‘Good’ climate policy can no longer be our goal. It’s time to reach for perfect | Greg Jericho | Opinion


While listening this week to the Guardian Australia editor, Lenore Taylor, on the Full Story podcast speaking with sadness and exasperation about the past 30 years of climate change policy, I thought about good intentions and perfection.

We often hear that “the road to hell is paved with good intentions”. It’s one of those sayings that, when you really think about it, is just a squib.

The reality is these good intentions that are paving our way to hell are not so much good as ignorant, and quite often (such as with much of Indigenous policy) outright racist. They are really considered good only by those seeking to excuse the action in the first place.

And while good people might occasionally do wrong with actual good intentions, there is a much higher strike rate of people with bad intentions doing bad things.

That the road to hell may be paved with good intentions means we should ensure our good intentions are not ignorant or biased; and it sure as heck does not give an excuse to those with bad intent.

We certainly have seen a plethora of bad intent with respect to climate-change policy since 1990.

Similarly, you could probably fill a long list of quotes by people over the past decade or so who have suggested of climate change policy that “we should not make the perfect the enemy of the good”.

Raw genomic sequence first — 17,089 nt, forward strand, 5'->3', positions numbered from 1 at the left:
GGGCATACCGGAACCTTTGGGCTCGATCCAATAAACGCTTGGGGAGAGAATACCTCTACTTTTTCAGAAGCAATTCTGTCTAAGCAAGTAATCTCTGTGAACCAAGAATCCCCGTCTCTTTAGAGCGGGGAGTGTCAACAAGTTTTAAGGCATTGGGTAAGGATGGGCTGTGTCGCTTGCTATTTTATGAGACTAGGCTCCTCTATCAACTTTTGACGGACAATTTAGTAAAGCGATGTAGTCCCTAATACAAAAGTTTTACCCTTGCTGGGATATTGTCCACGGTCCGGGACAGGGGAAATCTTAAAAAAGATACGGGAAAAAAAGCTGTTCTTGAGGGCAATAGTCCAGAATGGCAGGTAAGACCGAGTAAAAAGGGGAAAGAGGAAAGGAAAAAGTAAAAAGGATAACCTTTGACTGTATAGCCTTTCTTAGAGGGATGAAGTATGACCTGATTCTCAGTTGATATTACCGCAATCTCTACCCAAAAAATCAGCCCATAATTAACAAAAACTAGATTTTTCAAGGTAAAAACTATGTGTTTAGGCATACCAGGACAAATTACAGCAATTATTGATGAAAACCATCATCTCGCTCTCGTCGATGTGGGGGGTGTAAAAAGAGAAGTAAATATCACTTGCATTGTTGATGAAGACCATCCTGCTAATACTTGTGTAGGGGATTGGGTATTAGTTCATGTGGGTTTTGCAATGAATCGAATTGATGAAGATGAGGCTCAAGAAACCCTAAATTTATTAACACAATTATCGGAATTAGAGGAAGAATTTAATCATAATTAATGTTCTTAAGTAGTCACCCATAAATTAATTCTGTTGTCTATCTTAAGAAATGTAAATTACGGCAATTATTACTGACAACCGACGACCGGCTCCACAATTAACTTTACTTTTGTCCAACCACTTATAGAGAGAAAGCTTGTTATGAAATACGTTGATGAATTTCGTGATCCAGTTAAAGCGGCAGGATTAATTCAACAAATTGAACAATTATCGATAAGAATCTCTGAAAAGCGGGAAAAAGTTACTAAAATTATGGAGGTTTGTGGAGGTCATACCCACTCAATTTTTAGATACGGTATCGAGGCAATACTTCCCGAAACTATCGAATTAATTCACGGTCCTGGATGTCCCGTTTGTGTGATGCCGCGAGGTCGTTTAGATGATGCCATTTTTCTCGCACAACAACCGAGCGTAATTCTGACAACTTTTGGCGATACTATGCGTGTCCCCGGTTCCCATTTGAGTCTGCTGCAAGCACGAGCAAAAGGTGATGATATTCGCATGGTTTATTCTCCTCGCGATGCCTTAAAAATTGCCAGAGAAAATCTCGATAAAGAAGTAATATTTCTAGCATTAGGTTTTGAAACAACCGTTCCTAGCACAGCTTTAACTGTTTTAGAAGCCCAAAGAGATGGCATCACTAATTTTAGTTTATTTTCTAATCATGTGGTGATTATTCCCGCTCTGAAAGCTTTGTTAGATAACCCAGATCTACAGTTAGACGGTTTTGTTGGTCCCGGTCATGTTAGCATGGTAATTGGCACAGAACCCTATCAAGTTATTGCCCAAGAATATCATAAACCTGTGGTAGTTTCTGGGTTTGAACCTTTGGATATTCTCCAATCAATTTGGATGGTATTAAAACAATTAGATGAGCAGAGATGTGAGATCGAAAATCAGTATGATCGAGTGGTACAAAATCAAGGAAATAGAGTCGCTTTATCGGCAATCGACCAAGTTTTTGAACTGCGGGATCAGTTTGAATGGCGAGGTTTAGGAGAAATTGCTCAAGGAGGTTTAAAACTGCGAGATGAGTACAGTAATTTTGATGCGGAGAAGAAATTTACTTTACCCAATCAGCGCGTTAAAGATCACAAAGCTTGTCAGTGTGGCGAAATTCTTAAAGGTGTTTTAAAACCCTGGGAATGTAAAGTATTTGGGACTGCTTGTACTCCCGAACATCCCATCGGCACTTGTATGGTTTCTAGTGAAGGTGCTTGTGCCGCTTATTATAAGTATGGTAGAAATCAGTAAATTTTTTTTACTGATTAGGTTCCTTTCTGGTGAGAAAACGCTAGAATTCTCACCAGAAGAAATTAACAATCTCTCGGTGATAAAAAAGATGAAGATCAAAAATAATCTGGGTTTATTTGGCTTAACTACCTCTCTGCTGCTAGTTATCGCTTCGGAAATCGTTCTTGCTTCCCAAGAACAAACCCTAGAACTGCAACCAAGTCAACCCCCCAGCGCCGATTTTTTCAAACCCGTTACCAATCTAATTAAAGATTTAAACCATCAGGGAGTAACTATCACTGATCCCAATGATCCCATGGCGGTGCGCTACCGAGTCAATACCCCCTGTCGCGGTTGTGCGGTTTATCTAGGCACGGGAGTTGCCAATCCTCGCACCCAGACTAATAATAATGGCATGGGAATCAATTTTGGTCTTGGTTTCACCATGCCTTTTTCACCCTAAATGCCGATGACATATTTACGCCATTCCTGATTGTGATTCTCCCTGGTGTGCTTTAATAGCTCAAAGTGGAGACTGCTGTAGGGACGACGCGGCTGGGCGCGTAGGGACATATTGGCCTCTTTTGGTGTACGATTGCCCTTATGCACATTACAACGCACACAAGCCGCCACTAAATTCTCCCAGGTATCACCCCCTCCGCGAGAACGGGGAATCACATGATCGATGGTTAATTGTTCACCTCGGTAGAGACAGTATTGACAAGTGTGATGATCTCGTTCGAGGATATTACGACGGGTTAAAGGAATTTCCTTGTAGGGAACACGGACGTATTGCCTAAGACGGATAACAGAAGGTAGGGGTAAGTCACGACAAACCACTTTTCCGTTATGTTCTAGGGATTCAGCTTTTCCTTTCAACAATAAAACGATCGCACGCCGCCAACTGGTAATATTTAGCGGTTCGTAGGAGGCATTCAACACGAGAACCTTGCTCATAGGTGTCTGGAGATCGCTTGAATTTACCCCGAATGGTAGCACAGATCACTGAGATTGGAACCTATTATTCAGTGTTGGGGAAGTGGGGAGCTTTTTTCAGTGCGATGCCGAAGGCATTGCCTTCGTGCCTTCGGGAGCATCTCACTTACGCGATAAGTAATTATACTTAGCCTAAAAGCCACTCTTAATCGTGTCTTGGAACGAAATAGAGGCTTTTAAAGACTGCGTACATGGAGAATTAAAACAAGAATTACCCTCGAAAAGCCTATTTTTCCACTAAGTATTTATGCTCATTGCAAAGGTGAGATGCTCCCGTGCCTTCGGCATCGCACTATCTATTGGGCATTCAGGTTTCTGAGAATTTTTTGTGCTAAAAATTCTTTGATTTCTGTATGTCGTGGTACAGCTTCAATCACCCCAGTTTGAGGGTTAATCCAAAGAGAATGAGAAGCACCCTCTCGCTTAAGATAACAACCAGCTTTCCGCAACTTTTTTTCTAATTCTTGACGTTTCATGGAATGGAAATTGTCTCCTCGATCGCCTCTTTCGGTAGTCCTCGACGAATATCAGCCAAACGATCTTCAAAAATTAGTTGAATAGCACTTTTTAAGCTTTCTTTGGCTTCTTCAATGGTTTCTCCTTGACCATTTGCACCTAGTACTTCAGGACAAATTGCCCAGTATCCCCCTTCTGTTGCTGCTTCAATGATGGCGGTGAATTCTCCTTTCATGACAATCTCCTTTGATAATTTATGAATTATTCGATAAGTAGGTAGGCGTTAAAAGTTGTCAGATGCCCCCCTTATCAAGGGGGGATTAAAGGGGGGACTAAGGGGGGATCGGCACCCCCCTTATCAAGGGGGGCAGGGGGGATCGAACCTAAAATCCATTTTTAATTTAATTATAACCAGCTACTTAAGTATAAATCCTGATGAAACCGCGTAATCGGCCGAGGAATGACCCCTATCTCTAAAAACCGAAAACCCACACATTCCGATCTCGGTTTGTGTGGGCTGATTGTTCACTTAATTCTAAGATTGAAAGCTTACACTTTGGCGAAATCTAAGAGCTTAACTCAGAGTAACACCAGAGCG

And yet rather than this suggesting we need to compromise, what it has come to mean is that we should excuse policy that is bad, because it is not perfect.

If we are so worried about the perfect being the enemy of the good, wouldn’t we at least see some evidence of someone in the major parties actually suggesting a policy that could be described as perfect?

The science of climate change tells us we need to reduce emissions and the sooner we do it the less the impact will be.

And yet rather than see any “perfect” policy with this aim, instead we get supposedly good policy accompanied with caveats – talk of the need for transitional fuels such as gas or that a coalmine is fine – hey, let’s not be perfect! (And please don’t not argue about just how good something has to be before perfect becomes its enemy).

So bad has this become that the carbon price instituted by the Gillard government is now considered some perfect policy too far beyond our political grasp.

Why are we so lacking in ambition?

And given the other side have an ambition fuelled by bad intentions, it might be worthwhile when trying to compromise to ensure negotiation starts from a position rather closer to perfect than just “good”.

Because let us be honest: the government is paving the way to climate change hell with bad intentions.

The government is replete with climate-change deniers who intend to block and retard any action to reduce emissions.

They will do this through obfuscation and outright misinformation – such as the lies about the impact of the ALP’s electric car policy during the last election, or the current lies about the bushfires.